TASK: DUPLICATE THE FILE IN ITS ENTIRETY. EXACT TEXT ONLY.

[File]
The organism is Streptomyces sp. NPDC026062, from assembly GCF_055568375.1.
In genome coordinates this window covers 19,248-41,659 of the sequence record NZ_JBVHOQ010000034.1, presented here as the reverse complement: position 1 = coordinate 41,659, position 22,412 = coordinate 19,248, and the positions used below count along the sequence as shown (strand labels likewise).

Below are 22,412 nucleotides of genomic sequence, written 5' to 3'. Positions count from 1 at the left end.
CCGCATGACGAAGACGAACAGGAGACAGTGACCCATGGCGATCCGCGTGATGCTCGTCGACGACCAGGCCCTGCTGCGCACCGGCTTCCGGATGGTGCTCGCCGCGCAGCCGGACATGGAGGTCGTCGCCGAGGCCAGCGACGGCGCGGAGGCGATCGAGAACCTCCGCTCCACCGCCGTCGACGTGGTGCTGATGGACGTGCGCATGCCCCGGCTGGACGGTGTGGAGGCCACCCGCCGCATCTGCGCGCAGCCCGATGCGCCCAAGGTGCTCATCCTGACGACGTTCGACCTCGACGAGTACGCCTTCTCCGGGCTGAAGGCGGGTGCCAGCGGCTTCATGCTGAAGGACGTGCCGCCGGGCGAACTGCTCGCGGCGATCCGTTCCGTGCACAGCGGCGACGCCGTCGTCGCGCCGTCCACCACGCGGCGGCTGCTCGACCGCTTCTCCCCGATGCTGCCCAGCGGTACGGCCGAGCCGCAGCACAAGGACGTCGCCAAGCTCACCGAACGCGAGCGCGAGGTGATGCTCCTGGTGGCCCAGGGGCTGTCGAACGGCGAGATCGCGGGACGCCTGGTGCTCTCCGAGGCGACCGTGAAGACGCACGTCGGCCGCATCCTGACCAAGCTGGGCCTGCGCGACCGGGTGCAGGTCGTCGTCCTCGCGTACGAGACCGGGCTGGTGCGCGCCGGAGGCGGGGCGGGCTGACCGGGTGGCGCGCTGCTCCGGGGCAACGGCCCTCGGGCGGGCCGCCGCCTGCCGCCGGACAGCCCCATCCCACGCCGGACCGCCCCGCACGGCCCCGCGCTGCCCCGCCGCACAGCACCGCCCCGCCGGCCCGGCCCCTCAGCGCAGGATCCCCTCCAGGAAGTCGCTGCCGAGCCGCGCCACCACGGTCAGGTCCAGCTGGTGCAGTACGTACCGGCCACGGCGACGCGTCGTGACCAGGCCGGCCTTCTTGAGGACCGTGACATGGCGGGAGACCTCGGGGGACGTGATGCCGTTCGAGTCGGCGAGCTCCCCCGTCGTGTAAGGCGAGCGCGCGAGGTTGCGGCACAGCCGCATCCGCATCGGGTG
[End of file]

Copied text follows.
The organism is Streptomyces sp. NPDC026062, from assembly GCF_055568375.1.
In genome coordinates this window covers 19,248-41,659 of the sequence record NZ_JBVHOQ010000034.1, presented here as the reverse complement: position 1 = coordinate 41,659, position 22,412 = coordinate 19,248, and the positions used below count along the sequence as shown (strand labels likewise).

Below are 22,412 nucleotides of genomic sequence, written 5' to 3'. Positions count from 1 at the left end.
CCGCATGACGAAGACGAACAGGAGACAGTGACCCATGGCGATCCGCGTGATGCTCGTCGACGACCAGGCCCTGCTGCGCACCGGCTTCCGGATGGTGCTCGCCGCGCAGCCGGACATGGAGGTCGTCGCCGAGGCCAGCGACGGCGCGGAGGCGATCGAGAACCTCCGCTCCACCGCCGTCGACGTGGTGCTGATGGACGTGCGCATGCCCCGGCTGGACGGTGTGGAGGCCACCCGCCGCATCTGCGCGCAGCCCGATGCGCCCAAGGTGCTCATCCTGACGACGTTCGACCTCGACGAGTACGCCTTCTCCGGGCTGAAGGCGGGTGCCAGCGGCTTCATGCTGAAGGACGTGCCGCCGGGCGAACTGCTCGCGGCGATCCGTTCCGTGCACAGCGGCGACGCCGTCGTCGCGCCGTCCACCACGCGGCGGCTGCTCGACCGCTTCTCCCCGATGCTGCCCAGCGGTACGGCCGAGCCGCAGCACAAGGACGTCGCCAAGCTCACCGAACGCGAGCGCGAGGTGATGCTCCTGGTGGCCCAGGGGCTGTCGAACGGCGAGATCGCGGGACGCCTGGTGCTCTCCGAGGCGACCGTGAAGACGCACGTCGGCCGCATCCTGACCAAGCTGGGCCTGCGCGACCGGGTGCAGGTCGTCGTCCTCGCGTACGAGACCGGGCTGGTGCGCGCCGGAGGCGGGGCGGGCTGACCGGGTGGCGCGCTGCTCCGGGGCAACGGCCCTCGGGCGGGCCGCCGCCTGCCGCCGGACAGCCCCATCCCACGCCGGACCGCCCCGCACGGCCCCGCGCTGCCCCGCCGCACAGCACCGCCCCGCCGGCCCGGCCCCTCAGCGCAGGATCCCCTCCAGGAAGTCGCTGCCGAGCCGCGCCACCACGGTCAGGTCCAGCTGGTGCAGTACGTACCGGCCACGGCGACGCGTCGTGACCAGGCCGGCCTTCTTGAGGACCGTGACATGGCGGGAGACCTCGGGGGACGTGATGCCGTTCGAGTCGGCGAGCTCCCCCGTCGTGTAAGGCGAGCGCGCGAGGTTGCGGCACAGCCGCATCCGCATCGGGTG